Tattoo Journalists: Outsiders or Members of the Family?
When I became editor of Skin&Ink magazine, some seventeen years or so ago, tattoo magazines had a terrible reputation. Most of the tattoo community considered them as vehicles for selling starter kits—to people who shouldn’t be allowed to buy them—and visual showcases for bad artwork. A few broke the mold, like Don Ed Hardy and Henk Schiffmacher, who put out first-rate publications, but they were, mostly due to lack of funding, short-lived and sorely missed. Hardy used his pages to acquaint the world with Japanese tattoo art and singular geniuses like Leo Zulueta, Schiffmacher captured, in text and pictures, the outrageous energy and gusto of an esoteric art form about to flower.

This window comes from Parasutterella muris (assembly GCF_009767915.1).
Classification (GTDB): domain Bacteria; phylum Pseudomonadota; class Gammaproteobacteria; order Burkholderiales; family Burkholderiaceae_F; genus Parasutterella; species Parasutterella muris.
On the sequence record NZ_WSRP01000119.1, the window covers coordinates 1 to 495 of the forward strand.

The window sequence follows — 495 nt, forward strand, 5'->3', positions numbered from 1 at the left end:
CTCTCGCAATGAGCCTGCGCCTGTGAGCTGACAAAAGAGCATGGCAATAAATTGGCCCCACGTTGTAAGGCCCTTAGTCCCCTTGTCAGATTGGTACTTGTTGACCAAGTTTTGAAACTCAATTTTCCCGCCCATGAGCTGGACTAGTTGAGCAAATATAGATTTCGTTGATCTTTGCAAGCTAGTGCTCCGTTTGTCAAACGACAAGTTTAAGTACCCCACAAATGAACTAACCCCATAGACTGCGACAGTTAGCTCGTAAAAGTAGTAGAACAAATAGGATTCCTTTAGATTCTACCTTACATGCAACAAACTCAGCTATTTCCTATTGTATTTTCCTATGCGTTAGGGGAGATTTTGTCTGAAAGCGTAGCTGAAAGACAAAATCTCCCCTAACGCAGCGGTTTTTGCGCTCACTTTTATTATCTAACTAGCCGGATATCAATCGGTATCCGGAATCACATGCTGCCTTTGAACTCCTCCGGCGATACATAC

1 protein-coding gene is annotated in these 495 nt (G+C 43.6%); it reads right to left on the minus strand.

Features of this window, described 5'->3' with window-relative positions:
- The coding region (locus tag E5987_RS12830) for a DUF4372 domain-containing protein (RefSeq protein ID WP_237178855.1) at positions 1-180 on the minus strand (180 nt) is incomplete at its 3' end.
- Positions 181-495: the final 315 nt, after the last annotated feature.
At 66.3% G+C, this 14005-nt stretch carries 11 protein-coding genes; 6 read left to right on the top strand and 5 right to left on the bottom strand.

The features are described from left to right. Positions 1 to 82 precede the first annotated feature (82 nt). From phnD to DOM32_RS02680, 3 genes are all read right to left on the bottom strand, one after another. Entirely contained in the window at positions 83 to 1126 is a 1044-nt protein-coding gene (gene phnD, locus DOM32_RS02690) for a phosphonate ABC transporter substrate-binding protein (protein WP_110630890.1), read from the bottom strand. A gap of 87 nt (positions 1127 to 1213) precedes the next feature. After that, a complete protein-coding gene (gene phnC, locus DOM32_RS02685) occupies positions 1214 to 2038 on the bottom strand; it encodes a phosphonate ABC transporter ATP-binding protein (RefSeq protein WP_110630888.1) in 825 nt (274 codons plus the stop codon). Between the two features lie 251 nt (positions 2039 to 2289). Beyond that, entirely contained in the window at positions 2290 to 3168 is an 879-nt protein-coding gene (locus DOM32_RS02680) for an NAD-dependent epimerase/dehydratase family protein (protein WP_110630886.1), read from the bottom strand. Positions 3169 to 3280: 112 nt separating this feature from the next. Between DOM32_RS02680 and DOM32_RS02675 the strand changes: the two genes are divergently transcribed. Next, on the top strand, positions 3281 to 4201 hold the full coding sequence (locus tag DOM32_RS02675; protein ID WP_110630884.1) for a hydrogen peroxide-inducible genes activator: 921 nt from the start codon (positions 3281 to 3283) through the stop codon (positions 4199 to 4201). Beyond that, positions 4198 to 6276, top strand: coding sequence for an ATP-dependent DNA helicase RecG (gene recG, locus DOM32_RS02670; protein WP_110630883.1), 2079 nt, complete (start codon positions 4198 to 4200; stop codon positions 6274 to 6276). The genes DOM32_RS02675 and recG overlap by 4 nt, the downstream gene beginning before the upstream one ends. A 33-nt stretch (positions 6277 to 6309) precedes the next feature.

Thanks to some excellent guides like C.W. Eldridge, Jack Rudy and Zeke Owen, we fought against the starter kit ads (they, subsequently, disappeared off the back covers of the major rags) and, with an enthusiastic crew of participants writing columns, taking pictures and keeping the faith, these reporters, photographers and editors introduced a whole new cast of characters to the world of body art: names like Deano Cook, Bob Tyrrell and Jeff Gogué, plus established pioneers like Sailor Jerry Swallow, Vyvyn Lazonga and Spider Webb. And we continue on, speaking to readers from Los Angeles to Leningrad, Tokyo to Tasmania. We do it because we love the art. We do it because we are fascinated with the artists. We do it because we love to write, photograph and tell tales. We snatch the essence from the air and document it for the voyeurs and collectors who have come to recognize tattooing as fine art. True, we may not be tattoo artists, but we bring to life the people who are.